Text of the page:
On Sunday, August 27, 2000, I caught a USAir flight from Pittsburgh to Chicago arriving mid-afternoon. I made my way to the Amtrak yard south of Union Station and boarded my home for the next four nights as we made our way to Winnipeg where I was greeted by my hosts Nav and Snick Fosse. I was joined by friends Rick and Phil Moser. Later in the trip we’d be joined by friend Dave Ingles.

The convention train. Photo by D. Arthur

During the night they made up our train and the result was a very uncomfortable sleep...lots of noise and motion...but at 5:20am on the 28th we left town on the ex-Milwaukee Road West Line to Bensenville (tower B-17) then up the connector to the Union Pacific's Milwaukee Subdivision at Bryn Mawr. From there we went to Butler, south of Milwaukee. The consist of the train was:

  • VIA F40 6413
  • VIA F40 6425
  • Dagny Taggart, observation
  • Palm Beach, sleeper-lounge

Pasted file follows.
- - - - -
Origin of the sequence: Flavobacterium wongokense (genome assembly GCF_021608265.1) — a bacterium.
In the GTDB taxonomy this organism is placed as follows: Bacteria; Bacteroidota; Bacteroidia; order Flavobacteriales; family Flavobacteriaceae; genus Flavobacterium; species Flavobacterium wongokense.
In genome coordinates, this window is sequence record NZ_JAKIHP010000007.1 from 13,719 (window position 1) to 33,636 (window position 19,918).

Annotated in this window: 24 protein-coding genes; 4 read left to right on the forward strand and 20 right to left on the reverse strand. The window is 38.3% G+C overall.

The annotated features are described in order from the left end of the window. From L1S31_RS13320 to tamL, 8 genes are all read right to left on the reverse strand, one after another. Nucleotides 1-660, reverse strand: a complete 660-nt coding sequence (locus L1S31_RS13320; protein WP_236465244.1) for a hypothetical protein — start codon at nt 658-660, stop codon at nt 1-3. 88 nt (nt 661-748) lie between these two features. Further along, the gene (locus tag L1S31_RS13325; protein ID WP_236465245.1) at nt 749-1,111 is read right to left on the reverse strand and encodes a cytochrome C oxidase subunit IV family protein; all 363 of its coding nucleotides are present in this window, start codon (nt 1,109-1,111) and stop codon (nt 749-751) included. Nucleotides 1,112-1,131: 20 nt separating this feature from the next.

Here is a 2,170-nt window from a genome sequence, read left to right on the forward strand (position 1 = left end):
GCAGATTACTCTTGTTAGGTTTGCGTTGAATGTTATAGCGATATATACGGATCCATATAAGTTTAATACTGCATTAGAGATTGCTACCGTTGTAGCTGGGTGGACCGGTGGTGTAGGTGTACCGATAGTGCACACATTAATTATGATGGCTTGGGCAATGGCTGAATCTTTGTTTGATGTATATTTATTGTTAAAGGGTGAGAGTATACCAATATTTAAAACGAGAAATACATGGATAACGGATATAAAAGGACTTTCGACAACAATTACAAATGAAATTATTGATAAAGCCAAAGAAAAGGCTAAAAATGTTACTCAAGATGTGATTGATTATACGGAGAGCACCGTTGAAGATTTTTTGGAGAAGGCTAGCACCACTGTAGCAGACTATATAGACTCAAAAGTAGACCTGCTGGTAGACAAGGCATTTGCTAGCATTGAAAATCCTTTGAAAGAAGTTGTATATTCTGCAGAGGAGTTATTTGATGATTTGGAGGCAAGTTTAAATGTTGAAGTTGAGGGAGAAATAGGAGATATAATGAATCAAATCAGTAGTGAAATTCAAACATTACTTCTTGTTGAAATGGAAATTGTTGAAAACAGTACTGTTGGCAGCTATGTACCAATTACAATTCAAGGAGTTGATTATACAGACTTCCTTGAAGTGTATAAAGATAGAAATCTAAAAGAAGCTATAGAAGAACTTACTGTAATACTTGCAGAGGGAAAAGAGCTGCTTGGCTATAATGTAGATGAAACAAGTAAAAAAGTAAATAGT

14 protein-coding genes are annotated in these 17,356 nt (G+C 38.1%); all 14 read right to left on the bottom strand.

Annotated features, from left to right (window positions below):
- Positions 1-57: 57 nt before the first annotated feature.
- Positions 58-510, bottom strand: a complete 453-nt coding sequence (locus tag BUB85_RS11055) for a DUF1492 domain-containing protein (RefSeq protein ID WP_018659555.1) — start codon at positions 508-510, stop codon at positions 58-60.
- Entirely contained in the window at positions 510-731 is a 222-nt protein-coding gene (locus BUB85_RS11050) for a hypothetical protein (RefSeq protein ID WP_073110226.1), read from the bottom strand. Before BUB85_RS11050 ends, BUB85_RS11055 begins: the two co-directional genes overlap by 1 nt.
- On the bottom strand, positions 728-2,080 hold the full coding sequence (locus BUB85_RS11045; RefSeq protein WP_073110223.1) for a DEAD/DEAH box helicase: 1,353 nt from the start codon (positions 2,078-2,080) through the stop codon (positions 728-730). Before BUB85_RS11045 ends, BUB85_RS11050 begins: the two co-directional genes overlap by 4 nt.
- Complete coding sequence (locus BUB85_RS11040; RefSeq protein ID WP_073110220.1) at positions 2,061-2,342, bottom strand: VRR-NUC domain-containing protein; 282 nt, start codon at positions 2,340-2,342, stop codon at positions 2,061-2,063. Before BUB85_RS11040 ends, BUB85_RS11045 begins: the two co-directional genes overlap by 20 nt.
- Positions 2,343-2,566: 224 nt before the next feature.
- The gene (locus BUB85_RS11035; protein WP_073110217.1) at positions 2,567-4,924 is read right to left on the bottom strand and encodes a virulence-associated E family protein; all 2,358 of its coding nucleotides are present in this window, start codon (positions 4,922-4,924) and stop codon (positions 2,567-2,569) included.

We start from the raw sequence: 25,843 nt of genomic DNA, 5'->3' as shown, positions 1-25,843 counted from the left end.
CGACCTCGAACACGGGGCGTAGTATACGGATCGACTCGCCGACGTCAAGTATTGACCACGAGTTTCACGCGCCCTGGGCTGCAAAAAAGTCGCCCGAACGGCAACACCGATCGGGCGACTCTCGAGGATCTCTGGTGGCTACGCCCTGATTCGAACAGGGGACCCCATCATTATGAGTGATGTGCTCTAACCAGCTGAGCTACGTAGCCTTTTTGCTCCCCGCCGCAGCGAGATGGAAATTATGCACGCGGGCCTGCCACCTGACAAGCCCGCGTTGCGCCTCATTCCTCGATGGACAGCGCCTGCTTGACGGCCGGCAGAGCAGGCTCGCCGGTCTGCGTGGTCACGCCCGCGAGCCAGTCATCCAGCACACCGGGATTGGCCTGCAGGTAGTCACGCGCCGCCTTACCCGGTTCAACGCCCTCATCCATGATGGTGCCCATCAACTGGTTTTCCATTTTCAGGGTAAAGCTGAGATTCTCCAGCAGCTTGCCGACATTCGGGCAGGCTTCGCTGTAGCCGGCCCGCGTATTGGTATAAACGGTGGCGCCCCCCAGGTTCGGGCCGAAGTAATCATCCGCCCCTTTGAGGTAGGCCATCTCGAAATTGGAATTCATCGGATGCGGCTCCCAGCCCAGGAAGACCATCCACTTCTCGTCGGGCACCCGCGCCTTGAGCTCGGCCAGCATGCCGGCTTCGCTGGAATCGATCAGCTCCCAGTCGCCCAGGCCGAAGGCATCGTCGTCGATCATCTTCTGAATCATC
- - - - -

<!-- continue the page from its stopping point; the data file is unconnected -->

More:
• Virginia City, business car
  • Silver Quail, sleeper
  • Cimarron River, sleeper
  • Pine Tree State, sleeper-lounge
  • Burrard, business car
  • Hollywood Beach, sleeper-lounge
  • Vista Canyon
  • Jane Marie, business car
  • Colorado River, sleeper
  • Scottish Thistle, sleeper
  • Georgia 300, business
  • Vista Dome, dome coach
  • Northern Plains
  • Northern Nites, sleeper
  • Northern View, dome lounge
  • Northern Sky
  • Sierra Hotel, dome observation
  • Silver Solarium, dome observation
  • Caritas, business car

Quite a long train.

The 400 Club (along the Adams Line) Photo by D. Arthur

From Milwaukee we went to Minneapolis via the ex-Chicago & North Western's Adams line...the route of the original "400" and a line I'd always wanted to ride since the CNW was my “home” railroad (my Dad commuted from Ravinia, IL to Chicago for years, as did I when I got older.) We arrived at Minneapolis Junction at about 11:30pm. Enroute we were treated to Wisconsin (and some Minnesota) scenery from the dome of the Silver Solarium along with great meals and drinks prepared by the on-board crew including Kim from Charles City, IA and Susan from Aspen, CO.